André’s Show was “elephantastic”

“Come in.  The standing room at the back is reserved, but otherwise everything else is still free” – with these words and a glint in his eye André Gatzke welcomed the guests on Saturday, 23rd April, 2016 to the Georg-Hieronymi-Saal in Oberursel’s town hall.  The book show Libra had invited them to two presentations of “Andrés Spiele-Show”, or put another way, to an active reading of his book.  Around 20 children came to each of the shows with their parents, and even the new Fountain Queen Nadine I. stopped by and took one of the “reserved” places.

André Gatzke is better known to many families simply as André, one of the presenters of “Die Sendung mit dem Elefanten” (“The programme with the Elephant”) on the KiKA channel, as a reporter on the “Sendung mit der Maus” (“The programme with the Mouse”) or from the programme “2 durch Deutschland” (“2 through Germany”).  Less well known is that he is also an author, writing for “Die Sendung mit dem Elefanten” and now his own book of games.

But his career began in a completely different way.  For 10 years he worked as a occupational therapist in Cologne, and it is here that the beginnings of the book can be found.  Back then he wanted to write a book of games, partially because he recognised that parents had ever less time to play with their children and were often short of ideas what play when they did.  Now, with a collection of 365 games, the book is almost like a calendar of things to play.  The games are kept simple and can mostly be played with things around the house, without having to go out and buy something first.  There is not a lot of background information to them, they are just meant to be fun.

What does the film case smell of?What does the film case smell of?

Enough of the explanations, it was time for the reading.  André Gatzke opened the book and started to read, just as one would expect at a book reading, before he looked up at the children, smiled, and simply asked “do you want to play?”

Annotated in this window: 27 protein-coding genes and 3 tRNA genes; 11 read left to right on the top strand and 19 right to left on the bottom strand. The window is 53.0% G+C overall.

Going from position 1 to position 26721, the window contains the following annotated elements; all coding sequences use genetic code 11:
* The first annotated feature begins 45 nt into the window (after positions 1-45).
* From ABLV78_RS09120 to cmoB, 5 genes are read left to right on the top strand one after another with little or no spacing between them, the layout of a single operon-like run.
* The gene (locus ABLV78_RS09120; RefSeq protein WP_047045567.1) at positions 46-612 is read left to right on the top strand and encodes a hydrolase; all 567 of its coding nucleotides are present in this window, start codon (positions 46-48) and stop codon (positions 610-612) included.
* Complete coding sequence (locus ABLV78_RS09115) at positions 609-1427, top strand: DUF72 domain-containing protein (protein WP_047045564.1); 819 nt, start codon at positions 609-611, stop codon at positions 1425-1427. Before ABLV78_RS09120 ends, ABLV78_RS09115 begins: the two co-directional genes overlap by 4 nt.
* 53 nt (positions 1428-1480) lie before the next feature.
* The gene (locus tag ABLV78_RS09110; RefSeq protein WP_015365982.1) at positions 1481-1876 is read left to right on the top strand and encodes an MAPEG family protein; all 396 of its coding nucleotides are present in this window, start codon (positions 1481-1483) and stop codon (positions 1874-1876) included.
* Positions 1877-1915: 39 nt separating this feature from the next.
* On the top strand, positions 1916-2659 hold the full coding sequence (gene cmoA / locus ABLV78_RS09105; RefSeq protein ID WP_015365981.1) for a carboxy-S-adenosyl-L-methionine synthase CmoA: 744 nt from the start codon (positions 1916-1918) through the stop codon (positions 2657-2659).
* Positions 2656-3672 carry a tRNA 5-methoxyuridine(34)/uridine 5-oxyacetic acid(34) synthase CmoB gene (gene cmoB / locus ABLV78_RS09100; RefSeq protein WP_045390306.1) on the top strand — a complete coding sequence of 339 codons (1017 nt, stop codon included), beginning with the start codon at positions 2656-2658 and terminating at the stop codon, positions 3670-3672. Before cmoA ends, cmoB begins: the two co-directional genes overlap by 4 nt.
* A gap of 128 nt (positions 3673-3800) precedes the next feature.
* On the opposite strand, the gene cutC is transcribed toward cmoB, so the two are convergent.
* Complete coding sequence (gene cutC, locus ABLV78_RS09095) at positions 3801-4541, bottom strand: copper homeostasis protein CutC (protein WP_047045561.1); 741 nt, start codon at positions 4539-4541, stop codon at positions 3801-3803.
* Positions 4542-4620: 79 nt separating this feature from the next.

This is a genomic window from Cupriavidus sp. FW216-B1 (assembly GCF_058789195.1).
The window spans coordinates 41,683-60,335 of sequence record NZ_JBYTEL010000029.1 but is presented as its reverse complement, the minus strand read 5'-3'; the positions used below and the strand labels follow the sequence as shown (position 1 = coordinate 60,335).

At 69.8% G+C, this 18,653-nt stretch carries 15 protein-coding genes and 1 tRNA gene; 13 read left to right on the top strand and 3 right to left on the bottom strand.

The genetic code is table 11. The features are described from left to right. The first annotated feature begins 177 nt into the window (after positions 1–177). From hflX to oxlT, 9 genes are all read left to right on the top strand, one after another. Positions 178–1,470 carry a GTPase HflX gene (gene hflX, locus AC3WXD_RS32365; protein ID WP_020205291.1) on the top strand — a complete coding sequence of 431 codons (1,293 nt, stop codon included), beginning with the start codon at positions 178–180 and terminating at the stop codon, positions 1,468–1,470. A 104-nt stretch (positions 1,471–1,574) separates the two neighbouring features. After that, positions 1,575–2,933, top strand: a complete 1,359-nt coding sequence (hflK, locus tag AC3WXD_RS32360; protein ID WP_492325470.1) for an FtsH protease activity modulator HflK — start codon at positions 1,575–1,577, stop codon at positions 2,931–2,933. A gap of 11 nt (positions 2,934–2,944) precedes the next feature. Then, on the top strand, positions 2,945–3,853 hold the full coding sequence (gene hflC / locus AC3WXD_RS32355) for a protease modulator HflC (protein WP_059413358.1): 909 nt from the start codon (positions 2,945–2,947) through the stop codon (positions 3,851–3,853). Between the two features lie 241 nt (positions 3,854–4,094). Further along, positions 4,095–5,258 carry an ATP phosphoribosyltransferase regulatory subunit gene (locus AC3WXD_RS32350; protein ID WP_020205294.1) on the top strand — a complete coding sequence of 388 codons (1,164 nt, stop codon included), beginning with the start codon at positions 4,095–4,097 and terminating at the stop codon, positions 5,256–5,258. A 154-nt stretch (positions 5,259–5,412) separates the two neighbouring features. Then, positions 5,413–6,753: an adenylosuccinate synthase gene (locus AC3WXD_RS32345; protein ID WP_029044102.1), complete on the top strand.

Of course the children wanted to play, and it was explained to them that as they not at school, they did not have to put their hands up during the games, they could simply call out.

The first games were about guessing names and ages.  Then some of the children took items out of their pockets and swapped them.  André had to now only guess what they had in their pockets, but who they had swapped with as well.  They played “Word-Tennis”, where he gave them a category and the children had to answer with someout suitable as quick as possible.  For exampled: Colour – Blue.  Then they played a round of “Musical Statues” (“Freeze Dance” for readers in the USA) – and danced until the music stopped when they had to stay as still as possible.

Musical Statues
Musical Statues

There were variations on well-known games, such as playing “I am going on a trip” with sounds instead of items.  They identified the theme tunes to a number of children’s television programmes, and gurgled songs (take a drink of water, hold it in your mouth and gurgle a tune that other have to try and recognise).  Somewhat more difficult was the game to recognise what the film cases smelt of.

And then there was the game “what swims, and what sinks?”  For this, a large transparent container of water had be placed on a table at the front of the room, and the children had to guess whether items such as Andrés shoe would sink to the bottom or swim on the top.  The trainer stayed at the top, but not the old mobile phone.  When it is the turn of a book to be placed in the water, there was a cry from the audience that it was valuable, causing the presenter to look somewhat perplexed, considering that the same person had not called out previously about the phone.

André Gatzke with Fountain Queen Nadine I. and ChristianAndré Gatzke with Fountain Queen Nadine I. and Christian

The two shows continued back-to-back without a break, so that the games latest for almost two-and-a-half hours.  During this time André Gatzke was very active and continuously in the middle of his audience.  Everyone could join in the games and both the children and their parents had an “elephantastic” time.  Afterwards they were able to collect autographs and if they purchased the book have it signed as well.

The “André Spielebuch” for children aged 5 and over has been published by Beltz Verlag, the ISBN number is 978-3-407-75407-3.

This article appeared in German in the Oberurseler Woche on Wednesday, 4th May, 2016.



About Graham Tappenden

Graham Tappenden is a British ex-pat who first came to Oberursel in 1993 and returned with his family to live there in 2003. He has been writing for since 2006. When not writing blog posts or freelancing for the Oberurseler Woche he works as a self-employed IT consultant solving computer problems and designing websites. In 2016 he gained German citizenship.

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